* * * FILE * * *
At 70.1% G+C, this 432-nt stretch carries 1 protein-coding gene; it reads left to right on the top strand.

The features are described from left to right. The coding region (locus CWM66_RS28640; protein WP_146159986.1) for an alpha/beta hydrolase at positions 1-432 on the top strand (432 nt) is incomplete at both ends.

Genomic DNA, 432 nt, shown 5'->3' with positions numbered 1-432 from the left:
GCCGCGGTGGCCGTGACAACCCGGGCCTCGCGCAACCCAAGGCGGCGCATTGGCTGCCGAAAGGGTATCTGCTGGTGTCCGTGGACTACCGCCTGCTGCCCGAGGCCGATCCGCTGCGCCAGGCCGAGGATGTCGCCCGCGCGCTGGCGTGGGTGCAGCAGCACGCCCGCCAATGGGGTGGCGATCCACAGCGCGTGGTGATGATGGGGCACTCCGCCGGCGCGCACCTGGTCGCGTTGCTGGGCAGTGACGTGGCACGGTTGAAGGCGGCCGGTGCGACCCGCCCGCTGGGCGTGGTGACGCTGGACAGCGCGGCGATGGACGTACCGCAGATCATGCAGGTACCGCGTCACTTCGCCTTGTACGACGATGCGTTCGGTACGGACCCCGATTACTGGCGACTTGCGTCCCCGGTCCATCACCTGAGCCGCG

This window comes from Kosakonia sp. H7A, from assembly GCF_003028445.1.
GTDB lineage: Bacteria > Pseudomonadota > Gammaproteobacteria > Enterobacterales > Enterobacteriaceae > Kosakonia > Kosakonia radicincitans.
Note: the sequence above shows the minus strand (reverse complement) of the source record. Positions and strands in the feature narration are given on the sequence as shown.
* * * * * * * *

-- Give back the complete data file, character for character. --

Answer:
At 70.1% G+C, this 432-nt stretch carries 1 protein-coding gene; it reads left to right on the top strand.

The features are described from left to right. The coding region (locus CWM66_RS28640; protein WP_146159986.1) for an alpha/beta hydrolase at positions 1-432 on the top strand (432 nt) is incomplete at both ends.

Genomic DNA, 432 nt, shown 5'->3' with positions numbered 1-432 from the left:
GCCGCGGTGGCCGTGACAACCCGGGCCTCGCGCAACCCAAGGCGGCGCATTGGCTGCCGAAAGGGTATCTGCTGGTGTCCGTGGACTACCGCCTGCTGCCCGAGGCCGATCCGCTGCGCCAGGCCGAGGATGTCGCCCGCGCGCTGGCGTGGGTGCAGCAGCACGCCCGCCAATGGGGTGGCGATCCACAGCGCGTGGTGATGATGGGGCACTCCGCCGGCGCGCACCTGGTCGCGTTGCTGGGCAGTGACGTGGCACGGTTGAAGGCGGCCGGTGCGACCCGCCCGCTGGGCGTGGTGACGCTGGACAGCGCGGCGATGGACGTACCGCAGATCATGCAGGTACCGCGTCACTTCGCCTTGTACGACGATGCGTTCGGTACGGACCCCGATTACTGGCGACTTGCGTCCCCGGTCCATCACCTGAGCCGCG

This window comes from Kosakonia sp. H7A, from assembly GCF_003028445.1.
GTDB lineage: Bacteria > Pseudomonadota > Gammaproteobacteria > Enterobacterales > Enterobacteriaceae > Kosakonia > Kosakonia radicincitans.
Note: the sequence above shows the minus strand (reverse complement) of the source record. Positions and strands in the feature narration are given on the sequence as shown.